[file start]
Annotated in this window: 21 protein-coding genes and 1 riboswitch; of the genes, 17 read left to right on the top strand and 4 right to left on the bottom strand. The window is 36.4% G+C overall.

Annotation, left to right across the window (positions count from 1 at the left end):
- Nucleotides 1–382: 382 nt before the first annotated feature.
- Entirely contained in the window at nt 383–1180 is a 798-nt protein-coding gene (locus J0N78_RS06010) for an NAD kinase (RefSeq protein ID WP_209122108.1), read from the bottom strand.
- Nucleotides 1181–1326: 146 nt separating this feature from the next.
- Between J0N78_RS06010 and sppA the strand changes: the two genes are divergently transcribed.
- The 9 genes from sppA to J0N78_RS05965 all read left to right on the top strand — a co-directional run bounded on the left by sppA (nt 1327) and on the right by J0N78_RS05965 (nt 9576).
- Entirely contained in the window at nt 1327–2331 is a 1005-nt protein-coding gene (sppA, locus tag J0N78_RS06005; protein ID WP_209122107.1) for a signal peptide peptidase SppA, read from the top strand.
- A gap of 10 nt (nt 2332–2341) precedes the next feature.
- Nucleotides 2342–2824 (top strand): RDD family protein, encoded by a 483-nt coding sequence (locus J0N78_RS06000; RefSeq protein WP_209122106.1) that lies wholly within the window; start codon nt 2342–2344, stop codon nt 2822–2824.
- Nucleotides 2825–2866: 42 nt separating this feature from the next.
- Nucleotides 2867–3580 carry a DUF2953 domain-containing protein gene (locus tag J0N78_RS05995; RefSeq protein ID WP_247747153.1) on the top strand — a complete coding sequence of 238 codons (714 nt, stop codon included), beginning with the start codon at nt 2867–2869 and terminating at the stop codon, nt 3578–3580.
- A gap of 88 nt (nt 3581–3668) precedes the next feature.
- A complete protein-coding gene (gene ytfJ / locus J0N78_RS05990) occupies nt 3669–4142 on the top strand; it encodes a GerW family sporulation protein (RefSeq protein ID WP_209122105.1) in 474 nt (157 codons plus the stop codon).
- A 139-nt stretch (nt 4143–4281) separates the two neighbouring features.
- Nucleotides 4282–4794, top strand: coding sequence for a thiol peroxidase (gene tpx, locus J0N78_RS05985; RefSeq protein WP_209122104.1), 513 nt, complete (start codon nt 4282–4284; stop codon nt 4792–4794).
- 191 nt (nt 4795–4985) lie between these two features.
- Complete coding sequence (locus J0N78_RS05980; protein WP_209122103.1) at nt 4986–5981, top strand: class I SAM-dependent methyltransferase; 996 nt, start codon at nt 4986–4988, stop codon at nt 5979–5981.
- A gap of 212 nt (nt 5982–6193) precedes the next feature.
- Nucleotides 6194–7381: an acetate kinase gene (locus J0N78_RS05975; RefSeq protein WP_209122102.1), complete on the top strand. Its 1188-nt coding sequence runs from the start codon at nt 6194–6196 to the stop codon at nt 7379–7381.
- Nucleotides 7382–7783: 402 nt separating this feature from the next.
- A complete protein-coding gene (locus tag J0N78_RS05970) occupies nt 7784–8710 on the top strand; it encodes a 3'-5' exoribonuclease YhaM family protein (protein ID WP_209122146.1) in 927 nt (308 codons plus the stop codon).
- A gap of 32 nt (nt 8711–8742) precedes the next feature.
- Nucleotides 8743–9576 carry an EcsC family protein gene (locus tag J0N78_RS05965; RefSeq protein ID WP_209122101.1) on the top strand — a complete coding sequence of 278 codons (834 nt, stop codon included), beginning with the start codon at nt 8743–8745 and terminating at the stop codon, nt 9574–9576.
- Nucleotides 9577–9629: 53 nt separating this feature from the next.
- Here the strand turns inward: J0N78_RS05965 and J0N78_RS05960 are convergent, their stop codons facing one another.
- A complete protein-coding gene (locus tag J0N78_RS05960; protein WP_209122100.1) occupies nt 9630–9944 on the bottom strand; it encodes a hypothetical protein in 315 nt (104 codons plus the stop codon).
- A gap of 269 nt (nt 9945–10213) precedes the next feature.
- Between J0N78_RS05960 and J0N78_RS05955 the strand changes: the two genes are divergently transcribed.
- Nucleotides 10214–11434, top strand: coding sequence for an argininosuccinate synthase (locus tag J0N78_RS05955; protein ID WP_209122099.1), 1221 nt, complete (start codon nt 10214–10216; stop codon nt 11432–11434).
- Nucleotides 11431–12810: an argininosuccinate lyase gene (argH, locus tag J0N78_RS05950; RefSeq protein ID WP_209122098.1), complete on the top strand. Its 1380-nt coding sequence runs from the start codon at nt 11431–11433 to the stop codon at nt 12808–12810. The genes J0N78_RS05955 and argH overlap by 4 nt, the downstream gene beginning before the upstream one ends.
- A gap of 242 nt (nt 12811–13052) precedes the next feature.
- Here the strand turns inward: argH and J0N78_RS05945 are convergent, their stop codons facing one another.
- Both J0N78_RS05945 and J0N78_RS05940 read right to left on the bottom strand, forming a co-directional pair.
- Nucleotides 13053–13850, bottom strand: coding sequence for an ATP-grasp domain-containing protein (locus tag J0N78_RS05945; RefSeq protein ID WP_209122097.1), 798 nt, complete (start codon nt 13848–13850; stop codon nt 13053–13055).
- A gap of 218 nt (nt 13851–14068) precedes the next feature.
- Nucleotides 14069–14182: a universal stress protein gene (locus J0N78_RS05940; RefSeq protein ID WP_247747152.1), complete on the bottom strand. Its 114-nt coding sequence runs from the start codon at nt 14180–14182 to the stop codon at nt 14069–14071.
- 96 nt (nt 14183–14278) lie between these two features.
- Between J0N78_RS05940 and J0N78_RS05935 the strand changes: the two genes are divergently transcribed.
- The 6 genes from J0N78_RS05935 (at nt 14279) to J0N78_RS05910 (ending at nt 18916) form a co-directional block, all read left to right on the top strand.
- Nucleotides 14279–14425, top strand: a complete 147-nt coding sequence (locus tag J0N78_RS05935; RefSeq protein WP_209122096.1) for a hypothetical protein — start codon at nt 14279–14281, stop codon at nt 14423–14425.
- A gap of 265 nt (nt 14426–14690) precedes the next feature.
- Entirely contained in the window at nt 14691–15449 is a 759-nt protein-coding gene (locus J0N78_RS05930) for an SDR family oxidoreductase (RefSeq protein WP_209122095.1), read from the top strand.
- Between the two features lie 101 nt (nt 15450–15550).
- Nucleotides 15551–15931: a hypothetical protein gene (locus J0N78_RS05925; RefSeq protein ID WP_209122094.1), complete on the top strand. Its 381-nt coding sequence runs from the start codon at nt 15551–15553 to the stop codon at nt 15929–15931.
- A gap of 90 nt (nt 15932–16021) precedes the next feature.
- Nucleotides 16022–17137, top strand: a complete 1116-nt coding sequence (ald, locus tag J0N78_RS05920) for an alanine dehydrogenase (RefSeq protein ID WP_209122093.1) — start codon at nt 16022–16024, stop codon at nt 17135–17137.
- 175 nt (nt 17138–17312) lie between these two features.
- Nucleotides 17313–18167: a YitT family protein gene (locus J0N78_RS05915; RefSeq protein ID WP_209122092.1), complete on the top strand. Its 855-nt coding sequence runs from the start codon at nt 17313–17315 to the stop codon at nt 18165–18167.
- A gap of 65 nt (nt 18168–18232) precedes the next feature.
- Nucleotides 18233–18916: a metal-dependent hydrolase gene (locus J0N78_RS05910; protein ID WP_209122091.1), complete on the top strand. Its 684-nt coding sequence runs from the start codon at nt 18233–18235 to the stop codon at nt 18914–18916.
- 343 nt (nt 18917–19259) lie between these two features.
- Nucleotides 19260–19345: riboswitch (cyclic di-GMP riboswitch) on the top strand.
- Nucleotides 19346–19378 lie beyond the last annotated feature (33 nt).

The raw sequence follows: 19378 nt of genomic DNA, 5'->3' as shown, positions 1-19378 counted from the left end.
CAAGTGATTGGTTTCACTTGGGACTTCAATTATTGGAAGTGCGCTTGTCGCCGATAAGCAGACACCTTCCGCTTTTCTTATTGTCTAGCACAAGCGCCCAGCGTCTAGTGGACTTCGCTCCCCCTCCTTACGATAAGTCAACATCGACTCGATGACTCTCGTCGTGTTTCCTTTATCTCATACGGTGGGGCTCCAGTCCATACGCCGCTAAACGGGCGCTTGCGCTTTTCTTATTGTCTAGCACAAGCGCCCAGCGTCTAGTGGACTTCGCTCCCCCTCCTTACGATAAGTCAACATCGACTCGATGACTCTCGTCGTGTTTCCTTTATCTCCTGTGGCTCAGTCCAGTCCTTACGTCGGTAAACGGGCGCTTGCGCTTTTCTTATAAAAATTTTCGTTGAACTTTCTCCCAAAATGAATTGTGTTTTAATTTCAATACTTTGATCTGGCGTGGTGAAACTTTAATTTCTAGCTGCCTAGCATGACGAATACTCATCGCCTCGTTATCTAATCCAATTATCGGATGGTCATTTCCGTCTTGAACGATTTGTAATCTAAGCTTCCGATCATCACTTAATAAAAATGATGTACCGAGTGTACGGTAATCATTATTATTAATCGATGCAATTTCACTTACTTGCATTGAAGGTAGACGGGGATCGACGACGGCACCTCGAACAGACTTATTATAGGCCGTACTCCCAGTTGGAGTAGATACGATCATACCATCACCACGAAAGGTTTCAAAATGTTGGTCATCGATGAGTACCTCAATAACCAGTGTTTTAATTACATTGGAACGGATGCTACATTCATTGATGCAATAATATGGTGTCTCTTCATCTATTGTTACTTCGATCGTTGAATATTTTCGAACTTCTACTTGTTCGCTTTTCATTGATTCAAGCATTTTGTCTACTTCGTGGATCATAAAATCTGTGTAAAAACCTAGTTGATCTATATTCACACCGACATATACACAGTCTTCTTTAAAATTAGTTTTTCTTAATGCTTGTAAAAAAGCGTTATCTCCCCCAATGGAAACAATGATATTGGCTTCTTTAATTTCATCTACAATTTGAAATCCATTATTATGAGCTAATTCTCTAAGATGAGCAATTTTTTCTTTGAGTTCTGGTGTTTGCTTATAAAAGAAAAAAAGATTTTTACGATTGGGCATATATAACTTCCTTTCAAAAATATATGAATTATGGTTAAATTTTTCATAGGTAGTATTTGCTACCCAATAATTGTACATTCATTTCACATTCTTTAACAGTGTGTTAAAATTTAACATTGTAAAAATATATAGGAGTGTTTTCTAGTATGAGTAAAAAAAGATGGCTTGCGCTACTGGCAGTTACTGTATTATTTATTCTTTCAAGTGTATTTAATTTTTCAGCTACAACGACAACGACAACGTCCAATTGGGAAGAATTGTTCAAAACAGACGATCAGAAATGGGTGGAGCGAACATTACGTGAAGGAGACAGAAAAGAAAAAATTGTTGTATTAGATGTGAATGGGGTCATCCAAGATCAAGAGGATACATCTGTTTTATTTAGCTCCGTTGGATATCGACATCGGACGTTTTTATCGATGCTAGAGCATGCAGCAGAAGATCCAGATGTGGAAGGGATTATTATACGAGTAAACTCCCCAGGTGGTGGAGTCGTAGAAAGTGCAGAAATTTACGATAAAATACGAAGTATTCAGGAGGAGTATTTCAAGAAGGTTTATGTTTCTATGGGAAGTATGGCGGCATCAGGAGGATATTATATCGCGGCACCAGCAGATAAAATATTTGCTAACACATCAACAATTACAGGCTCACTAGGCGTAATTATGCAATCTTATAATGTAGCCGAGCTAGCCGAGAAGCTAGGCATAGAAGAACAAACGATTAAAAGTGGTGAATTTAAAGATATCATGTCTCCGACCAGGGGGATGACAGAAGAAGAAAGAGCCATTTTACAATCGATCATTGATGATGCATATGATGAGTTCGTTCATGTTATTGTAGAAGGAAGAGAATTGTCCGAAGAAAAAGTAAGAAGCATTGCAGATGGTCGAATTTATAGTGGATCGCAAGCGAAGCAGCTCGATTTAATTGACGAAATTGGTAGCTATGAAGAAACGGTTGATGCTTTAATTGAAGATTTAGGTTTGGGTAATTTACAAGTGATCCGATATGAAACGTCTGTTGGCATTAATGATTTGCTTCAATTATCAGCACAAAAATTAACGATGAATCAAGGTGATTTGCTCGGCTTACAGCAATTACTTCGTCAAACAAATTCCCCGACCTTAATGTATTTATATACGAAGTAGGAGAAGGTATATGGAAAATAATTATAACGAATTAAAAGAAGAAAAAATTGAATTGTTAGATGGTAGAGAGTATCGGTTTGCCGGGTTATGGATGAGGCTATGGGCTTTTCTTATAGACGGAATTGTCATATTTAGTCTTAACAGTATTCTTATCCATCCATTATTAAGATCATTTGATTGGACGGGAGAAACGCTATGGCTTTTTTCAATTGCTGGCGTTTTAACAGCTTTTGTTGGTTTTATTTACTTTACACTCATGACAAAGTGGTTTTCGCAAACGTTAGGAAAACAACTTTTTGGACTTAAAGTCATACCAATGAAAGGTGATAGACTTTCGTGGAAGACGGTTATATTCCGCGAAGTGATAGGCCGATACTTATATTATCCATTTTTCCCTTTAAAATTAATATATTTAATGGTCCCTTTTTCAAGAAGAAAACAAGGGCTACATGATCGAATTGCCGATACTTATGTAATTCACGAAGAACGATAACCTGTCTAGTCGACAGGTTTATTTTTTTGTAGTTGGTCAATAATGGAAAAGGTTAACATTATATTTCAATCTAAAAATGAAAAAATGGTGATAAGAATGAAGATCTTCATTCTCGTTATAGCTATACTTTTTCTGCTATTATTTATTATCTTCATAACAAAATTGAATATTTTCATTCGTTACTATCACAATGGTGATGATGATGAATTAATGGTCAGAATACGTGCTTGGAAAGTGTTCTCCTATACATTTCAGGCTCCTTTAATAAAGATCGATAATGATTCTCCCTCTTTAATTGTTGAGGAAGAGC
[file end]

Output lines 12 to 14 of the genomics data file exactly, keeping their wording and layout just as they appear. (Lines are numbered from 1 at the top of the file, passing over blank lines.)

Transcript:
- Nucleotides 2867–3580 carry a DUF2953 domain-containing protein gene (locus tag J0N78_RS05995; RefSeq protein ID WP_247747153.1) on the top strand — a complete coding sequence of 238 codons (714 nt, stop codon included), beginning with the start codon at nt 2867–2869 and terminating at the stop codon, nt 3578–3580.
- A gap of 88 nt (nt 3581–3668) precedes the next feature.
- A complete protein-coding gene (gene ytfJ / locus J0N78_RS05990) occupies nt 3669–4142 on the top strand; it encodes a GerW family sporulation protein (RefSeq protein ID WP_209122105.1) in 474 nt (157 codons plus the stop codon).